A 'Vivid' beginning
Living Colour burst onto the hard rock scene in 1988 with their record "Vivid." They were the first black rock band to move into the mainstream with commercial success and invaded rock radio with the hits "Cult of Personality" and "Glamour Boys." They fused the breakneck punk/metal of influences like Bad Brains with the plundering stomp of Led Zeppelin and a funk underbelly of Sly Stone.
They found themselves selling out large concert halls and opening up for the Rolling Stones. For eight years they toured and made some good records ("Time's Up") and some weak ones ("Stain"). After Lollapaloooza ' 91, they replaced original bassist Muzz Skillings with Wimbish, who leaned the band into a more jazzy direction.

But in 1994, they decided to quit as a group, apparently having said what they needed to and desiring to go in different directions.

"We had to figure out what we wanted," says Glover. "At the time, being a band, wasn't one of those things."

One of the elements that led to the band's demise was creative tension, a dynamic Glover says is still there.

"It's a relationship," he says. "The things I don't like about Will Calhoun and Doug Wimbish are the things I love about Will Calhoun and Doug Wimbish. Vernon Reid is playing his life, his pain, his joys. I have to understand them and work with them and only by taking the good with the bad can we come to an understanding. It also heightens our creativity and gives us the electricity and that's something that was easy for us to recapture immediately."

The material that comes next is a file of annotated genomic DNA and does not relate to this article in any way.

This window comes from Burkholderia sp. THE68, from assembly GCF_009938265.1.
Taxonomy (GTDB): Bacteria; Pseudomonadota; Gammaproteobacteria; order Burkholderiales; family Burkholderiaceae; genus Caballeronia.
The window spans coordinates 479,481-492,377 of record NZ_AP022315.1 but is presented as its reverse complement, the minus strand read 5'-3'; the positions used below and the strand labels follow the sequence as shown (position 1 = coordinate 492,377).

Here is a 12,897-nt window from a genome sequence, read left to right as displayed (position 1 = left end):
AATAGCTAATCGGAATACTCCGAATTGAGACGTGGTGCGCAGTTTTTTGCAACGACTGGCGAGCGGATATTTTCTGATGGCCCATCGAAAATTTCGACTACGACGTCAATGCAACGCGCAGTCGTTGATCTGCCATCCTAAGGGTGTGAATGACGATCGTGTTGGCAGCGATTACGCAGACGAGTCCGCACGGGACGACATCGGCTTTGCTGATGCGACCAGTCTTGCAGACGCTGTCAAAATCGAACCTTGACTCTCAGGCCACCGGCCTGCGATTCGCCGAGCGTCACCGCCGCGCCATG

Ten years is a long time in rock and the musical climate has shifted many times since the band split, but Glover says that what Living Colour does should not be limited by what seems to be popular at the moment.

"We will never sell as many records as we once did. We know that, but that doesn't concern us. You know we're not nu-metal, funk, rap/metal whatever that has been popular over the last decade. We are a rock band; take us as we are. That we do a whole bunch of styles and love to experiment - expect that.

"But when push comes to shove, bottom line, Living Colour is a rock band and we think that we're pretty good at being just that."

In Concert :

Who: Living Colour and King Crimson
When: 8 p.m. Wednesday
Where: Avalon, 15 Lansdowne St., Boston
Tickets: $30.25
Information: 617-262-2424

Daily Camera preview for Fillmore Auditorium

Groundbreaking act is 'back in black'
By Matt Sebastian, Camera Music Writer
October 31, 2003

When Living Colour's "Cult of Personality" exploded all over MTV in 1988, the hard-rocking quartet generated as much buzz for its racial makeup as it did for virtuoso guitarist Vernon Reid's ear-shredding riffs.

At the time, the band was viewed as such an oddity — black men trying to barge into the lily-white world of hard rock — that the music industry had trouble categorizing Living Colour. While primarily a straight-on rock act, the band often was labeled "alternative"; not only did Living Colour open for the Rolling Stones, it also helped lead the alt-rock revolution on the inaugural Lollapalooza tour.